Press "Enter" to skip to content

Results from Two Recent Social Media Surveys: 6S Marketing and CNW Group/Leger Marketing

Seems that social media surveys are all the rage these days. Two Canadian organizations have tried recently to find the current pulse of social media in Canada.

The first is 6S Marketing in Vancouver.  They wanted to investigate trends in Canadian social media usage. Their survey results reveal an overwhelming percentage of Canadians who have adopted social media for business and personal use and highlight the most popular forums and mediums for communication.

6S created and distributed the survey to a database of over 10,000 Canadians including members of the Vancouver Board of Trade, although 6S Marketing has not disclosed the specific numbers or demographics of who completed the surveys. The survey polled Canadians on the purpose of their social media use, as well as the popularity of the available sites and the effectiveness of using this medium.

Two weeks ago, they released the highlights from the 6S Marketing Social Media in Canada survey:

  • 70% of Canadians say they use social media.
  • Facebook is the most popular social networking site with 70% of people surveyed currently having an account.
  • 47% of Canadians use Twitter and the majority of users are 19 – 25 years of age.
  • Only 20% of people surveyed currently use MySpace.
  • YouTube & Flickr are the most popular social media sites with 38% & 29% (respectively) of people surveyed using the sites.
  • 42% of Canadians do not blog, while 58% do blog.
  • 74% of people who blog, do so for personal purposes, 57% blog for work and 35% blog for both.
  • 9% of people surveyed have hired an employee online and 22% have received a job offer online. 69% have done neither.
  • 61% of businesses said they track what people are saying about their brand online.

6S Marketing has also created a series of graphs based on the data that they are sharing under a Creative Commons license (so you'll have pretty pictures for your powerpoints).  For example, here's one that shows who manages social media accounts for the organization …


The second social media survey was released just yesterday as a joint partnership between CNW Group and Leger Marketing.  Their "Social Media Reality Check" polled both Canadian consumers as well as Canadian PR practitioners looking for gaps and overlaps in PR practitioner perception and the consumer-reported reality.

More than 1,500 Canadian consumers were surveyed on issues ranging from how often they use online communications tools, to how social media has influenced their purchasing decisions. Over 600 PR Practitioners were asked how they thought consumer users would respond. In order to ensure the integrity of the research, only those consumers and PR practitioners who engage in social media were invited to participate.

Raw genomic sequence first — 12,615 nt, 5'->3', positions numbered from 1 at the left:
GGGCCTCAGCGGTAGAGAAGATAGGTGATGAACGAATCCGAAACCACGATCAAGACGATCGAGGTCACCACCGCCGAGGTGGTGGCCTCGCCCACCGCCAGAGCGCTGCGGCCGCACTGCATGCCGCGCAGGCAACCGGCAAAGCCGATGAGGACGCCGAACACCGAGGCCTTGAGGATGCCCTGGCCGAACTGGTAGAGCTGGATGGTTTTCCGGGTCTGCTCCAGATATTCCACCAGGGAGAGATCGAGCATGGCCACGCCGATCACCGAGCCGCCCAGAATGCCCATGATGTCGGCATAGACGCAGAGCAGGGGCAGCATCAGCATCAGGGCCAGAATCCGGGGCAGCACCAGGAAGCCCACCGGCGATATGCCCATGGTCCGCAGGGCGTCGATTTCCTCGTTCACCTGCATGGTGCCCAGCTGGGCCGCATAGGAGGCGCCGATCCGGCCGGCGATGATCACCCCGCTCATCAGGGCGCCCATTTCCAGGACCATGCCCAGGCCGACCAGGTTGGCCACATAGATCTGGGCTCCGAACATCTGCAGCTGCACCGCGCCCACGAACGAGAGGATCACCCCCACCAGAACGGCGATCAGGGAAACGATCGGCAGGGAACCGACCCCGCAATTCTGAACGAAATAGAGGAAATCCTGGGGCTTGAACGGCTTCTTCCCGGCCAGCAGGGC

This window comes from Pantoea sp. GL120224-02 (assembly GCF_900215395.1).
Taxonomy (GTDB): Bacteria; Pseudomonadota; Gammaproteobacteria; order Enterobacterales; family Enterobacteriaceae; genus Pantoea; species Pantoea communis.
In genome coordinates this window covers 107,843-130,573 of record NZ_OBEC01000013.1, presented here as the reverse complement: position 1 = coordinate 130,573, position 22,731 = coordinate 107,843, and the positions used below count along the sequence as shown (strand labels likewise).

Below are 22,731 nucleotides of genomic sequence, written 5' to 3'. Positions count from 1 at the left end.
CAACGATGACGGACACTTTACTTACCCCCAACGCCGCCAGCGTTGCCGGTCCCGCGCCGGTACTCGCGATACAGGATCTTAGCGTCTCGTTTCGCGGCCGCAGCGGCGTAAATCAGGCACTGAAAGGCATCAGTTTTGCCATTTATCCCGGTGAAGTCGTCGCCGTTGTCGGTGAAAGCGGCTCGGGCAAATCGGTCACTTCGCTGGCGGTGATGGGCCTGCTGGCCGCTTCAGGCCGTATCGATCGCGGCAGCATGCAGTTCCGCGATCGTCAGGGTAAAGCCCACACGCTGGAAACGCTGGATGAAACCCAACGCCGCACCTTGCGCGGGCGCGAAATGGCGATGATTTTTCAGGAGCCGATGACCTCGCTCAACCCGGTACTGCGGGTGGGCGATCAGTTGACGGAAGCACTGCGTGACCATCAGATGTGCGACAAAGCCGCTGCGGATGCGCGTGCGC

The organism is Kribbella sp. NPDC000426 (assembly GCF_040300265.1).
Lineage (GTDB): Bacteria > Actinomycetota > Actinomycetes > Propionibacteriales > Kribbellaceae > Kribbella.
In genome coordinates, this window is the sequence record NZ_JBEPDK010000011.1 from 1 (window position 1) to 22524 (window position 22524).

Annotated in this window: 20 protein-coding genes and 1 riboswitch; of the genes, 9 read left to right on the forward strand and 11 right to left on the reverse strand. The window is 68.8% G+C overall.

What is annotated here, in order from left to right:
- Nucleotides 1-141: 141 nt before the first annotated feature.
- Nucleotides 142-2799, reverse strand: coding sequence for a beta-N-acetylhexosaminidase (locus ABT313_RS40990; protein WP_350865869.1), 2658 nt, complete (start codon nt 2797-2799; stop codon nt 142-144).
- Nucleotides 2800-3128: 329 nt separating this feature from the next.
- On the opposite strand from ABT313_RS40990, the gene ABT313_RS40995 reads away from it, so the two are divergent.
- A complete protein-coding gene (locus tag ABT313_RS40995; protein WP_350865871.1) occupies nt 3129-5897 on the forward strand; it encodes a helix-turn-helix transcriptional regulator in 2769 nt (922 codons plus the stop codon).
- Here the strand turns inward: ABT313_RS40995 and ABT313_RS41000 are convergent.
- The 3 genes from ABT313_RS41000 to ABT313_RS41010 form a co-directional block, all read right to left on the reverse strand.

Key Findings from the CNWGroup/Leger Marketing Social Media survey:

  • Social media is growing: 49% of consumer social media users and 62% of practitioners use social media at least once a day, consumer use grew by 48% year-over-year.
  • Social media is influencing purchase decision making: 61% of consumer social media users turn to social media when researching  purchases.
  • Social media is credible (to some of the audience): 31% of consumer social media users and 55% of practitioners agree that social media is more credible than advertising – a significant gap!
  • Social media for news and information is important: 63% of consumer social media users use social media to keep up-to-date on news and information; 40% are using it to engage with organizations in a dialogue.
  • Social media users are still loyal to the more popular tools: Facebook is the most popular social media space for consumer social media users (77%) followed by YouTube (65%) and MySpace (20%).
  • Social media has broadened its demographic:  42% of consumer social media users 45 years and older are likely to use online channels to research products, significantly more than younger users.
  • Social media has untapped opportunities for PR practitioners:  69% of PR practitioners feel they understand social media but could be using it more effectively; 70% of PR practitioners do not have a tool to monitor social media and only 29% know who their organization's key online influencers are.

CNW Group and Leger Marketing have published a summary of their results with some delightful charts.  For example, this one that illustrates the difference in credibility perception between consumers and practitioners (consumers are in orange and practitioners in grey).

Picture 1

They will be releasing the full results at a free webinar on April 29.


  1. Bob LeDrew
    Bob LeDrew April 7, 2009